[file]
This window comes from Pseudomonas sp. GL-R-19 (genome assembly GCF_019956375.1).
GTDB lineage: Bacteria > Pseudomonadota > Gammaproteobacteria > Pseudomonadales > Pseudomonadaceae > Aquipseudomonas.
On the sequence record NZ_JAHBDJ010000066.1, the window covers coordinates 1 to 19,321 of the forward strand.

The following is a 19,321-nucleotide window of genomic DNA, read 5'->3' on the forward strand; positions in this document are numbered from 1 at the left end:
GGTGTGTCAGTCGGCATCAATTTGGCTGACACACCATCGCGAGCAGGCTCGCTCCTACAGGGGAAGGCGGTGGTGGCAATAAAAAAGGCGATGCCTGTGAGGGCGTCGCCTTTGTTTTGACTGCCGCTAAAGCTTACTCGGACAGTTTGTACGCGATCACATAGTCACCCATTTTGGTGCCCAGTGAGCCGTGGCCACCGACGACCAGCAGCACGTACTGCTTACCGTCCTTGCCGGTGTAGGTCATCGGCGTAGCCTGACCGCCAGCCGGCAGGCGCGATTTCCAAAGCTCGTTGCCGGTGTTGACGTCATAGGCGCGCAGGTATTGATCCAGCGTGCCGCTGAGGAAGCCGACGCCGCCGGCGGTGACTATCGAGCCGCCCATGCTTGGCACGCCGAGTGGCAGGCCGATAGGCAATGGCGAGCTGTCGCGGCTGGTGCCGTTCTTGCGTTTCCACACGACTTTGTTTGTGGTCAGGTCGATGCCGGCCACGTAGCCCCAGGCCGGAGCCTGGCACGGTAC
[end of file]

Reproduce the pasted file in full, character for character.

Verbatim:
This window comes from Pseudomonas sp. GL-R-19 (genome assembly GCF_019956375.1).
GTDB lineage: Bacteria > Pseudomonadota > Gammaproteobacteria > Pseudomonadales > Pseudomonadaceae > Aquipseudomonas.
On the sequence record NZ_JAHBDJ010000066.1, the window covers coordinates 1 to 19,321 of the forward strand.

The following is a 19,321-nucleotide window of genomic DNA, read 5'->3' on the forward strand; positions in this document are numbered from 1 at the left end:
GGTGTGTCAGTCGGCATCAATTTGGCTGACACACCATCGCGAGCAGGCTCGCTCCTACAGGGGAAGGCGGTGGTGGCAATAAAAAAGGCGATGCCTGTGAGGGCGTCGCCTTTGTTTTGACTGCCGCTAAAGCTTACTCGGACAGTTTGTACGCGATCACATAGTCACCCATTTTGGTGCCCAGTGAGCCGTGGCCACCGACGACCAGCAGCACGTACTGCTTACCGTCCTTGCCGGTGTAGGTCATCGGCGTAGCCTGACCGCCAGCCGGCAGGCGCGATTTCCAAAGCTCGTTGCCGGTGTTGACGTCATAGGCGCGCAGGTATTGATCCAGCGTGCCGCTGAGGAAGCCGACGCCGCCGGCGGTGACTATCGAGCCGCCCATGCTTGGCACGCCGAGTGGCAGGCCGATAGGCAATGGCGAGCTGTCGCGGCTGGTGCCGTTCTTGCGTTTCCACACGACTTTGTTTGTGGTCAGGTCGATGCCGGCCACGTAGCCCCAGGCCGGAGCCTGGCACGGTAC